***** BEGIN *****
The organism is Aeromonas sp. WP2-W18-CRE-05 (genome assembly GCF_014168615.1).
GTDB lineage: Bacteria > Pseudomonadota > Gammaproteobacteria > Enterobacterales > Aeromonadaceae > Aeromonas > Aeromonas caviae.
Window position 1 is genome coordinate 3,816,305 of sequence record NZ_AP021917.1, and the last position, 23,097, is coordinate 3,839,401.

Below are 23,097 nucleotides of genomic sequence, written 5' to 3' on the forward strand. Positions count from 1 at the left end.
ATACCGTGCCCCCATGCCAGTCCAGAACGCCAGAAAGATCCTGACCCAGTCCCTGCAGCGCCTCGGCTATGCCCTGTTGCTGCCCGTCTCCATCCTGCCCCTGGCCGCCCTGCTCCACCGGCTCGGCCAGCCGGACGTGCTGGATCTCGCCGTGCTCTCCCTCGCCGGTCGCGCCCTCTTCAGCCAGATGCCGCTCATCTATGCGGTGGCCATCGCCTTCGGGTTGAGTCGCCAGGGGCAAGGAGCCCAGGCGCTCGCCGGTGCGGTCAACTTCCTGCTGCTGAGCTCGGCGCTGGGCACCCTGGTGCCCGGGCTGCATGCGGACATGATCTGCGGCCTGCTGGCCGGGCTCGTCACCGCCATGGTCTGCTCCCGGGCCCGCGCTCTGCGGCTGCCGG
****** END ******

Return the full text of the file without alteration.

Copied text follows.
The organism is Aeromonas sp. WP2-W18-CRE-05 (genome assembly GCF_014168615.1).
GTDB lineage: Bacteria > Pseudomonadota > Gammaproteobacteria > Enterobacterales > Aeromonadaceae > Aeromonas > Aeromonas caviae.
Window position 1 is genome coordinate 3,816,305 of sequence record NZ_AP021917.1, and the last position, 23,097, is coordinate 3,839,401.

Below are 23,097 nucleotides of genomic sequence, written 5' to 3' on the forward strand. Positions count from 1 at the left end.
ATACCGTGCCCCCATGCCAGTCCAGAACGCCAGAAAGATCCTGACCCAGTCCCTGCAGCGCCTCGGCTATGCCCTGTTGCTGCCCGTCTCCATCCTGCCCCTGGCCGCCCTGCTCCACCGGCTCGGCCAGCCGGACGTGCTGGATCTCGCCGTGCTCTCCCTCGCCGGTCGCGCCCTCTTCAGCCAGATGCCGCTCATCTATGCGGTGGCCATCGCCTTCGGGTTGAGTCGCCAGGGGCAAGGAGCCCAGGCGCTCGCCGGTGCGGTCAACTTCCTGCTGCTGAGCTCGGCGCTGGGCACCCTGGTGCCCGGGCTGCATGCGGACATGATCTGCGGCCTGCTGGCCGGGCTCGTCACCGCCATGGTCTGCTCCCGGGCCCGCGCTCTGCGGCTGCCGG